Yogesh Chauhan's Blog

What is Hoisting in JavaScript?

in JavaScript on February 27, 2020

Hoisting is JavaScript's default behavior of moving declarations to the top.

In JavaScript, a variable can be declared after it has been used. In other words; a variable can be used before it has been declared.

Let's take a look at the examples below.


//Example 1
x = 5; // Assign 5 to x
elem = document.getElementById("demo"); // Find an element
elem.innerHTML = x; // Display x in the element
var x; // Declare x

In the example above we are declaring the variable after assigning value and even using it. The following example gives same result as well when you declare the variable first and then use it.


//Example 2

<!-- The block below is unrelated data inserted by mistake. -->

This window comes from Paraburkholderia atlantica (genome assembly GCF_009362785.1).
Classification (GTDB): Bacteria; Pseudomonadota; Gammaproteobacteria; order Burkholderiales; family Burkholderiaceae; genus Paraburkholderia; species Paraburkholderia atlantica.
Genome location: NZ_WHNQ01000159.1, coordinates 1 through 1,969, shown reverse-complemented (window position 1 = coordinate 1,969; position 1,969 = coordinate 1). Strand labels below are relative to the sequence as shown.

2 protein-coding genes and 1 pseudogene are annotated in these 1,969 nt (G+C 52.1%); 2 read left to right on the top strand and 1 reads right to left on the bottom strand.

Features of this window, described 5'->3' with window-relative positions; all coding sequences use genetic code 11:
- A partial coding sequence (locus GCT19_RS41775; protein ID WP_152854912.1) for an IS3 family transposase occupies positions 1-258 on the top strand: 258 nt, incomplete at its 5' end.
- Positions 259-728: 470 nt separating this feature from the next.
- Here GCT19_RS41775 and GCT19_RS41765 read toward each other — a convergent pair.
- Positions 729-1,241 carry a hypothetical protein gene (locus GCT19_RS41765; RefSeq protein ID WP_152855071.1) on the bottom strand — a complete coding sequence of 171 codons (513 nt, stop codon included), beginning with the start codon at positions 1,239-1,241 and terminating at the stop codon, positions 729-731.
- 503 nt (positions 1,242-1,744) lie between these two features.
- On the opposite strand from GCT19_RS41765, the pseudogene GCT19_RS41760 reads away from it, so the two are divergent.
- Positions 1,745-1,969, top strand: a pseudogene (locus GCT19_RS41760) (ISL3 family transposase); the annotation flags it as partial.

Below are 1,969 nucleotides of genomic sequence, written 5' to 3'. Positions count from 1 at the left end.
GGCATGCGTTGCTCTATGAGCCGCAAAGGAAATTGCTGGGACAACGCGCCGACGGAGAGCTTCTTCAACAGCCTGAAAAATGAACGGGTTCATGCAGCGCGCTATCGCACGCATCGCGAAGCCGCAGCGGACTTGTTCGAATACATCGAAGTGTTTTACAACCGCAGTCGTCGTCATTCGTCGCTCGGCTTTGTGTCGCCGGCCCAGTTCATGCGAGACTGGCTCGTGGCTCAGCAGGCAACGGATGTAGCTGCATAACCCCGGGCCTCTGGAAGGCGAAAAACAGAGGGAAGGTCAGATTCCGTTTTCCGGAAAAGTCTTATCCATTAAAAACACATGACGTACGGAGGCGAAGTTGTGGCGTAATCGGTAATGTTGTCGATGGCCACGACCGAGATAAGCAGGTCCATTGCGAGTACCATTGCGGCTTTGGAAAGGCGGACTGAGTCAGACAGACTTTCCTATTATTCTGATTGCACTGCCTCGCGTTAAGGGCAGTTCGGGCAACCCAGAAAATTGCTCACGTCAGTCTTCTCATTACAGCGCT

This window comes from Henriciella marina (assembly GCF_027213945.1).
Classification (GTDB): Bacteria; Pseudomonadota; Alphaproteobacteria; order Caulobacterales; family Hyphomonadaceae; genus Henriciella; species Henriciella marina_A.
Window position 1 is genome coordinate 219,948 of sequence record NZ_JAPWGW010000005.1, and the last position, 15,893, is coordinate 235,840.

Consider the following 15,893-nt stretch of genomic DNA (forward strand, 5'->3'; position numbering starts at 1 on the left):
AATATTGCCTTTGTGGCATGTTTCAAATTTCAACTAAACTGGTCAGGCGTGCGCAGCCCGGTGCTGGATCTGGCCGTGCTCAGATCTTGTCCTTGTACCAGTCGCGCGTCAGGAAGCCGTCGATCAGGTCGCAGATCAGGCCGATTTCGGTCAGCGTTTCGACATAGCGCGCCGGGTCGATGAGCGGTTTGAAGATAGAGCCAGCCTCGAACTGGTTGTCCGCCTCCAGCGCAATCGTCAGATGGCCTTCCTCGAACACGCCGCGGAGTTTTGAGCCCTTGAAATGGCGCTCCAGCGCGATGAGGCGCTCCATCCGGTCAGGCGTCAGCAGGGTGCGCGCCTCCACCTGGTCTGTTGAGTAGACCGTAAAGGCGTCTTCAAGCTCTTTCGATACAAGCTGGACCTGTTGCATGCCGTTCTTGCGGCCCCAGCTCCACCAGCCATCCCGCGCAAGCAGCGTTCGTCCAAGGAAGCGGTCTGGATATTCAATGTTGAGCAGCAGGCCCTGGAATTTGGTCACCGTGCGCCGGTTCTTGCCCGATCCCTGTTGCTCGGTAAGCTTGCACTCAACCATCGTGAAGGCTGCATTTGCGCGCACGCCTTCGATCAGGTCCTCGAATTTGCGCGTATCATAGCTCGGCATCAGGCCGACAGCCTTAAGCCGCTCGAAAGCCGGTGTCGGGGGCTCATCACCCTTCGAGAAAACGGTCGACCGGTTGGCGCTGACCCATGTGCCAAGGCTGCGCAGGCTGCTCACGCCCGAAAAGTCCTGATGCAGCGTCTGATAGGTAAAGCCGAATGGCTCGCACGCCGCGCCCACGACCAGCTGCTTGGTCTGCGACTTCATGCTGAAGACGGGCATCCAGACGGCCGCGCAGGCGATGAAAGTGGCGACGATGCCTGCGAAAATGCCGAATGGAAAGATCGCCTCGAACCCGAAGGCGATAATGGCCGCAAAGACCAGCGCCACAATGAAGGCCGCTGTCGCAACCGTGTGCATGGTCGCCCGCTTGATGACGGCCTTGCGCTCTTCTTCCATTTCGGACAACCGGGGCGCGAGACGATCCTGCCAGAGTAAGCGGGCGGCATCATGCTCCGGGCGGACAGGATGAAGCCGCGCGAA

var x; // Declare x
x = 5; // Assign 5 to x
elem = document.getElementById("demo"); // Find an element
elem.innerHTML = x; // Display x in the element

As I have mentioned earlier, Hoisting is JavaScript's default behavior of moving all declarations to the top of the current scope (to the top of the current script or the current function).

Variables and constants declared with let or const are not hoisted!

JavaScript Initializations are Not Hoisted either!


//Example 3
var x = 5; // Initialize x
var y = 7; // Initialize y
elem = document.getElementById("demo"); // Find an element
elem.innerHTML = x + " " + y; // Display x and y

//Example 4
var x = 5; // Initialize x
elem = document.getElementById("demo"); // Find an element
elem.innerHTML = x + " " + y; // Display x and y
var y = 7; // Initialize y

We need to declare your variables at the top! Why? Because Hoisting is an unknown or overlooked behavior of JavaScript. If we, as developers, don't understand hoisting, programs may contain errors. To avoid any types of bugs and errors, it's a great practice to declare all variables at the beginning of every scope. Since this is how JavaScript interprets the code, it is always a good rule to follow.


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